I still say this is the most splendid piece of air traffic teamwork
and the most incredible piece of flying I've ever been witness to or heard of.
The flight crew had mere seconds to assess the situation as to whether its the lake of the field. They nailed it.”
According to John Artus, “TACA 110 was towed into the Michoud facility for repairs,
and then took off from Saturn Boulvevard (the old Michould Field runway) to the southwest for Moisant Field for further repair work.
So, that flight may constitute the final use of the old Michoud Field runway by an aircraft.”
In the 1998 USGS aerial photo, the huge Michoud Assembly Facility building is just northeast of the center of the photo.
According to Eric Rabalais, “The old runway is the long road that runs from southwest to northeast.”
Note the barges at the inlet at the southwest corner, used to ferry the completed Space Shuttle External Tanks to Florida.
The industrial buildings at Michoud sustained significant damage from Hurricane Katrina in 2005.
A 2005 aerial photo looking north at the Michoud Assembly Facility,
with the former airfield area in the foreground.
A circa 2006 aerial view looking east at a remnant of the former Michoud factory airfield -
the southwestern end of the runway pavement, complete with turnaround pad.
This segment matches the configuration & location of the runway seen in the 1952 aerial photo.
Portions of a taxiway also remain.
As of 2008, Lockheed Martin operates the Michoud Assembly Facility under contract to NASA,
manufacturing the Space Shuttle's External Tank.
Lockheed Martin has been selected to construct the Space Shuttle's successor, the Orion Crew Exploration Vehicle.
According to Lockheed, “Large structures & composites will be built at NASA’s Michoud Assembly Facility.”
The Michoud Assembly Facilty is located south of the at the intersection of Michoud Boulevard & Old Gentilly Road.
Original New Orleans Naval Air Station, New Orleans, LA
30.03 North / 90.07 West (West of New Orleans Lakefront Airport, LA)
A 1941 photo (courtesy of Carl Hennigan) showing the runways being paved at the original NAS New Orleans.
Nothing was depicted at this site on the 1938 USGS topo map.
New Orleans' original Naval Air Reserve Base was commissioned in 1941,
after the city had donated 182 acres at this site along the shore of Lake Ponrchartrain.
The earliest depiction which has been located of NAS New Orleans
was a 1941 photo (courtesy of Carl Hennigan) showing the runways being paved.
The base initially conducted an Elimination Training Course.
New Orleans soon shifted to a primary flight training mission,
with over 140 aircraft, including N3N "Yellow Perils", Stearmans, and NP Startans.
The earliest aeronautical chart depiction of the field which has been located
was on the January 1943 Beaumont Sectional Chart (courtesy of Chris Kennedy).
It labeled the field as “Naval Air Base” New Orleans.
The base was redesignated a Naval Air Station in 1943.
Its next mission was to conduct instructor training, using a total of over 230 aircraft.
The complement of NAS New Orleans in 1944 was a total of 1,431 personnel.
Due to the short runway length, Naval Air Transport Service flights
had to use the nearby New Orleans Municipal Airport (later known as Lakefront Airport) instead.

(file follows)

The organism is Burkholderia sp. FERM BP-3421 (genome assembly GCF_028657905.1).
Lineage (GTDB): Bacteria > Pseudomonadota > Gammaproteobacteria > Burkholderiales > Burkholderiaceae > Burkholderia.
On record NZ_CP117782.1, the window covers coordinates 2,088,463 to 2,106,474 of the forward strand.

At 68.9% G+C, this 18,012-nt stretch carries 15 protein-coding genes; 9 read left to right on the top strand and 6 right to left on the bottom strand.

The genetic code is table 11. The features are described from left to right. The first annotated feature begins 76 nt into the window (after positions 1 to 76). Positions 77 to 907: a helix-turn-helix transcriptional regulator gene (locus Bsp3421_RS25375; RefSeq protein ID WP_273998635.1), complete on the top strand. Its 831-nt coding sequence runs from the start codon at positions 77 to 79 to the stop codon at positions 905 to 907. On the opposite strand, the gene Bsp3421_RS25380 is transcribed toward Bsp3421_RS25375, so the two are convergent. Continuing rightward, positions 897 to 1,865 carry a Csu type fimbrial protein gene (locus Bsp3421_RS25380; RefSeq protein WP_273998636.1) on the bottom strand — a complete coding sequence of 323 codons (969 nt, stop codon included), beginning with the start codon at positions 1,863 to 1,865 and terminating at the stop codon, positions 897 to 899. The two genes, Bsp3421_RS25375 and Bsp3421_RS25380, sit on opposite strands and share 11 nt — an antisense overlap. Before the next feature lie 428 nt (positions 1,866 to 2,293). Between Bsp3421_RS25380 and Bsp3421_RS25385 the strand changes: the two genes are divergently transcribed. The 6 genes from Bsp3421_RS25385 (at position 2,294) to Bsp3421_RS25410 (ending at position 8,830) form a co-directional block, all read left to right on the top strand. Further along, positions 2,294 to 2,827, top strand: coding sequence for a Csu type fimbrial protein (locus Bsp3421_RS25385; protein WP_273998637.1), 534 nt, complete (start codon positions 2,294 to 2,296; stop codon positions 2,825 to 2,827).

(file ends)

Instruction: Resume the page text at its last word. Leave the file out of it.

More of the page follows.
The June 1944 New Orleans Sectional Chart (courtesy of Chris Kennedy),
depicted NAS New Orleans as having a total of 6 Outlying Fields.
A 3/16/45 aerial view looking south at New Orleans NAS (National Archives photo).
The photo showed one 3,300' concrete runway, 2 shorter asphalt runways, taxiways, a large ramp, a single hangar, and a large number of aircraft.
By the time of the 1945 New Orleans Sectional Chart (courtesy of John Voss),
NAS New Orleans was depicted as having a total of 8 Outlying Fields.
Among these were Moisant Airport (later to become New Orleans International Airport),
and Alvin Callender Field.
A November 1945 aerial view of NAS New Orleans (courtesy of John Anderson)
depicted the field as having a concrete southeast/northwest runway, 2 shorter asphalt runways, taxiways, a large ramp, a single hangar, and a large number of aircraft.
Following WW2, the instructor school transferred to Glenview NAS,
and NAS New Orleans assumed a Naval Air Reserve mission.
The last photo which has been located showing aircraft at the original NAS New Orleans was a 1948 aerial view looking east (courtesy of Carl Hennigan),
with a large number of aircraft visible on the ramp.
The 1953 USGS topo map depicted the 3 runways, taxiways, and ramps of NAS New Orleans,
but the facility was unlabeled.
The September 1956 New Orleans Sectional Chart (courtesy of Chris Kennedy)
depicted NAS New Orleans as having a 3,400' hard surface runway.
As jet aircraft began to appear in the Reserves in the 1950s,
the short runways of New Orleans became a liability.
The Navy built a new & larger facility adjacent to Alvin Callender NOLF, 15 miles southeast.
The new Naval Air Station New Orleans was opened in 1957,
at which point the old field was apparently closed.
The multiple runways & single hangar of the former NAS New Orleans were still visible in a 1960 aerial view (courtesy of Carl Hennigan).
The 1961 USGS topo map still depicted 3 runways, taxiways, and ramps, labeled “U.S. Naval Air Station”.
At some point between 1957-66,
the location of the original Naval Air Station was reused as a Louisiana State University campus.
The 1966 USGS topo map no longer depicted any of the runways,
instead showing roads & newly-constructed buildings,
labeled as “Louisiana State University (New Orleans Branch)”.